After a 20-minute first set, Federer broke in the first game of the second set and eventually built a 6-1, 4-2 lead. Things got a bit dicey when Krajinovic broke back to tie it up at 4-all, but Federer broke again right away and served out the set—then steamrolled through the third for a one-hour, 32-minute victory.
He finished the match with 42 winners to just 14 unforced errors.
“I’m very happy to have a great start to the season so far,” Federer said in his on-court interview. “I’m feeling really relaxed. You train hard and just hope it pays off, and I’m happy I’m still going.
“I look forward to the next one, of course. Hopefully it’s another good match.”
Awaiting the No. 3-ranked Federer in the third round will be someone he’s very familiar with in Australian John Millman, who surprised No. 31 seed Hubert Hurkacz earlier in the day, 6-4, 7-5, 6-3.
Millman is the only man in Federer's potential path to the semifinals that has a win over the Swiss. At the 2018 US Open, he completed a stunning 3-6, 7-5, 7-6 (7), 7-6 (3) victory in the fourth round. Federer is 2-1 overall against the Australian, but the two wins weren’t easy by any means: Federer fought back at Brisbane in 2015, 4-6, 6-4, 6-3, and won at Halle in 2019, 7-6 (1), 6-3.
“He’s a great guy. I’ve practiced a lot with him,” Federer said. “I almost passed out when I played against him in New York - it was so hot, but he had no problem. He’s from Queensland, so it’s normal stuff. I’ve played him two other times, once in Brisbane, and I think I almost lost that one, too.
“He’s one of the guys I respect the most, because he really gets the most out of his game.”
Federer is now a win away from 100 career match wins at the Australian Open, something no player in the Open Era, male or female, has achieved. He now has a 99-14 career record in Melbourne. Last year, he surpassed 100 wins at Wimbledon during his runner-up finish to Novak Djokovic.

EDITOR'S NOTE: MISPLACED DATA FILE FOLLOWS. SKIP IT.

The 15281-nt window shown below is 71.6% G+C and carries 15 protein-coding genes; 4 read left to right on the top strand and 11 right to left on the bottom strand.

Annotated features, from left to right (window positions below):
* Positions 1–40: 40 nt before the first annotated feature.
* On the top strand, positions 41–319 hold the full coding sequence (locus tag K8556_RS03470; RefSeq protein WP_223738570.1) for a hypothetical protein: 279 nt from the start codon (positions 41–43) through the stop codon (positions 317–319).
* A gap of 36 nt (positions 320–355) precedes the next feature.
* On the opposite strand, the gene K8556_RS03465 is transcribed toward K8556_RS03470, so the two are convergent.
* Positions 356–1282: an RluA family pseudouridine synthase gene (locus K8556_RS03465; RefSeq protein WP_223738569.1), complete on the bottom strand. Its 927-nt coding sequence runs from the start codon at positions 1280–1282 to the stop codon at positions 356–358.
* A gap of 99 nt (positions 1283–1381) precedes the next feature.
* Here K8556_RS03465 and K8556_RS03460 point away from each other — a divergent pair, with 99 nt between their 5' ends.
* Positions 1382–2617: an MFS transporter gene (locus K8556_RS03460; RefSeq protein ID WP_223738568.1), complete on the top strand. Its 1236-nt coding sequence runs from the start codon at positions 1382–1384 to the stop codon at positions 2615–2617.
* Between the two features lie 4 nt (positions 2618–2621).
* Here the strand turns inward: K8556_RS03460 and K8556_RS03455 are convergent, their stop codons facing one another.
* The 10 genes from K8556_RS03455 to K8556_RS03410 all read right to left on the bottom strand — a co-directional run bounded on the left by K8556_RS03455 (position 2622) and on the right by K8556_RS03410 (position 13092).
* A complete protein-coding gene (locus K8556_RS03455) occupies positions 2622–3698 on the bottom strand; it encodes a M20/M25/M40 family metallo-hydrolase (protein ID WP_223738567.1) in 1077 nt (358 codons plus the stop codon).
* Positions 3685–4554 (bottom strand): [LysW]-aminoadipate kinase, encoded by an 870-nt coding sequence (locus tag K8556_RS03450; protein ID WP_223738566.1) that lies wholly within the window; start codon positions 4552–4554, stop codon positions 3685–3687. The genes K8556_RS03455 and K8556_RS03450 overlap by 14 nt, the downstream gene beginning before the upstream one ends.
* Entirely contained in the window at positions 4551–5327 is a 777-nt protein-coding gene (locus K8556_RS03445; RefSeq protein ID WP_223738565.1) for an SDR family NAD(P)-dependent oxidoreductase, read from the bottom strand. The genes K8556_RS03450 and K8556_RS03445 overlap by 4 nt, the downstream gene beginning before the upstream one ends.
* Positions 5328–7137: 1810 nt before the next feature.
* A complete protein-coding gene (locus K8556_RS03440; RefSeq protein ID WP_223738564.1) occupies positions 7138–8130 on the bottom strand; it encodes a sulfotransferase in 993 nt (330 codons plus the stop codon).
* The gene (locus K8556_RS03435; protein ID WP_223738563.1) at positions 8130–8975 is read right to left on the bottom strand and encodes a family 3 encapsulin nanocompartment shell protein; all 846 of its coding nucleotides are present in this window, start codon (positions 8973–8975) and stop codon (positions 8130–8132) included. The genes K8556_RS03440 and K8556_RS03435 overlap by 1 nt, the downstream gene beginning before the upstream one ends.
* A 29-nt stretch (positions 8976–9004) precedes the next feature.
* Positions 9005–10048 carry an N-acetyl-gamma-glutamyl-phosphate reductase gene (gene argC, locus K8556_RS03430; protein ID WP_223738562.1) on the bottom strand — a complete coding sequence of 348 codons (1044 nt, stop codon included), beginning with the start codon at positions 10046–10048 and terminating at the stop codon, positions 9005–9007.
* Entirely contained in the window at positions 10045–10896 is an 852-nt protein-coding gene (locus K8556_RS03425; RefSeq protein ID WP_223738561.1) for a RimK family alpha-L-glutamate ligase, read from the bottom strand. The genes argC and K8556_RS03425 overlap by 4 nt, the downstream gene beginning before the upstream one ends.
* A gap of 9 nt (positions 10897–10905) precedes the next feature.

World No. 2 Djokovic, a seven-time Australian Open champion, was also among the winners on a windy Wednesday, needing just a few minutes more than Federer to beat Japanese wildcard Tatsuma Ito in an hour and 35 minutes, 6-1, 6-4, 6-2. Djokovic hit 31 winners to 17 unforced errors.
“I don’t think the players enjoy these kinds of windy conditions, to be honest, but it is what it is,” the Serb said. “You have to accept them and embrace the fact that you’re going to be challenged on different levels, not just by your opponent, but also the conditions. That’s okay, and I accepted it.
“I came into the match and played extremely well at the beginning. I got a 5-0 lead up after 15 minutes. I think in the second set we went toe-to-toe until 4-all, when I made that crucial break. My serve has been working extremely well in the first round and second round. That’s something I worked on in the off-season. That’s one of the priorities of the training sessions, I guess, trying to get that advantage of winning a lot of easy points on the first serve. It has been paying off so far.”
Next up for Djokovic will be Yoshihito Nishioka, who upset No. 30 seed Dan Evans, 6-4, 6-3, 6-4.
“He’s one of the quickest players we have on the tour and doesn’t make too many mistakes,” Djokovic said. “He has a really efficient backhand. He can step in. He can defend well from the forehand. He likes to spin the ball to the opponent’s backhand side. We’ll see - obviously I have to be dictating the play, a bit more aggressive. Hopefully I’ll be serving well. That’s going to definitely help.”
Djokovic beat Nishioka easily in their only prior meeting in the Davis Cup Finals last year, 6-1, 6-2.